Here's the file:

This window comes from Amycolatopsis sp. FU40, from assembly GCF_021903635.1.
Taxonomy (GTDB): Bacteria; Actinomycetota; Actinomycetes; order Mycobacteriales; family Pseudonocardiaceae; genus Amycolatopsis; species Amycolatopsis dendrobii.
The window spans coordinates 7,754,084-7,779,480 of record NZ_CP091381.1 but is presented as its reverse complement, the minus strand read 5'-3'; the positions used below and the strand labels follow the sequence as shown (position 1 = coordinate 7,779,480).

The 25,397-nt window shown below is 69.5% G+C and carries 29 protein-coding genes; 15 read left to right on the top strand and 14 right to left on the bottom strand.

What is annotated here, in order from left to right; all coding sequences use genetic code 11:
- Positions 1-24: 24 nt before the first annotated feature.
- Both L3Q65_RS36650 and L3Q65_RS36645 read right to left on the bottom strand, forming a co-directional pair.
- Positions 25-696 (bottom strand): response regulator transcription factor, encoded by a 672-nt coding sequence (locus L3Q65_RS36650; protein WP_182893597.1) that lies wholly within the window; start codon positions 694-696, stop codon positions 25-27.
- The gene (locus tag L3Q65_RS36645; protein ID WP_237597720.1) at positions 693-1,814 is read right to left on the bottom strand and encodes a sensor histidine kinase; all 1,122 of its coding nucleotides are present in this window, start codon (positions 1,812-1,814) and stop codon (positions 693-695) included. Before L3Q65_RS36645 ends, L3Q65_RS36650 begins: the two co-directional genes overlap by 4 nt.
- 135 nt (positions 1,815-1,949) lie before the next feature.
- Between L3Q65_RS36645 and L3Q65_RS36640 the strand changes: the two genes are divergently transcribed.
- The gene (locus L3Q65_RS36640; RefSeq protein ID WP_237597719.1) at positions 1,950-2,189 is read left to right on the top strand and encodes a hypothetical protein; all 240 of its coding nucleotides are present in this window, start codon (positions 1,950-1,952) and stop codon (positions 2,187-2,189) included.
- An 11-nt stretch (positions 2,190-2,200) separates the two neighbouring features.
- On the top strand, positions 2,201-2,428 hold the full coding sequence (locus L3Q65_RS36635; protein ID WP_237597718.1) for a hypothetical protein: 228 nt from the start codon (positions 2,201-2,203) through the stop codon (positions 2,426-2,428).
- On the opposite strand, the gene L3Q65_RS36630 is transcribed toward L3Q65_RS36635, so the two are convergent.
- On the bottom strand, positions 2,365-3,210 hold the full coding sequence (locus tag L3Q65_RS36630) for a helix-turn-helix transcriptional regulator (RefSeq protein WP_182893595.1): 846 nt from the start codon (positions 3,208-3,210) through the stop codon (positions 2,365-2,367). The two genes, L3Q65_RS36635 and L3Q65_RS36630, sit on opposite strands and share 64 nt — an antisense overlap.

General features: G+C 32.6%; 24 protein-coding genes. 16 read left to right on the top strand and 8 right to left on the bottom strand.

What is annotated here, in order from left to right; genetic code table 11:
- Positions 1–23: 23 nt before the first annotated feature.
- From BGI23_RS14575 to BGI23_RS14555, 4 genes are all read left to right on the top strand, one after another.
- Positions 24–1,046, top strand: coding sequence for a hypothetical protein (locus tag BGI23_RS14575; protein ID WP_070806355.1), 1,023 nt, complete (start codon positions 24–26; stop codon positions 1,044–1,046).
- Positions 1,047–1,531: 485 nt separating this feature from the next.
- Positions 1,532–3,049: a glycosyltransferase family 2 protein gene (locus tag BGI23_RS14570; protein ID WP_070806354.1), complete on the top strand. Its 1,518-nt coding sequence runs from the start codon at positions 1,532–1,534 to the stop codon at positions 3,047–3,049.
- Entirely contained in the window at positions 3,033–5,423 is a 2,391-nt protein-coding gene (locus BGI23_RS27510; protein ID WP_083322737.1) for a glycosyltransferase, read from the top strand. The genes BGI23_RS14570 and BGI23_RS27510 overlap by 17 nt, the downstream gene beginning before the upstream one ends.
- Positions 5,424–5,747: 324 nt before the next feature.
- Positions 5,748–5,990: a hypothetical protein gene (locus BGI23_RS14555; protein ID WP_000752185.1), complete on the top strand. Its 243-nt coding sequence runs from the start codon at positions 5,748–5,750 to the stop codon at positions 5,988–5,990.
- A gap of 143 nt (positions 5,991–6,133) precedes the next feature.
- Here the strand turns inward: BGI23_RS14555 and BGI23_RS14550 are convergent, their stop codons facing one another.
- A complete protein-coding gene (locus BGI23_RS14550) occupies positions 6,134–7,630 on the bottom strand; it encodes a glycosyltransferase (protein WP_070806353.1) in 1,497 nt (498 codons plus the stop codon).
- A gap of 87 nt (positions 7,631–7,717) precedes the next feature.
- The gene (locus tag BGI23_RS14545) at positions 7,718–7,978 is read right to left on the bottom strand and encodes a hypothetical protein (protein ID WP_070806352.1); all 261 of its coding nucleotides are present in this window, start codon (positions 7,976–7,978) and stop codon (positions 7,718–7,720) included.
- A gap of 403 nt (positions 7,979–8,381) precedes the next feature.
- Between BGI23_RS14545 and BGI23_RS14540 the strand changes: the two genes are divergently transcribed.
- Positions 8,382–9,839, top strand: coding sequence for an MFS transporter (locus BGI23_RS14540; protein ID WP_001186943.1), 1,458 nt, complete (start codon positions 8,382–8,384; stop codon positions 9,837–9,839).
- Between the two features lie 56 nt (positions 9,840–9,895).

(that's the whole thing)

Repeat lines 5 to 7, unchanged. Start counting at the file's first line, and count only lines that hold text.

What is annotated here, in order from left to right; all coding sequences use genetic code 11:
- Positions 1-24: 24 nt before the first annotated feature.
- Both L3Q65_RS36650 and L3Q65_RS36645 read right to left on the bottom strand, forming a co-directional pair.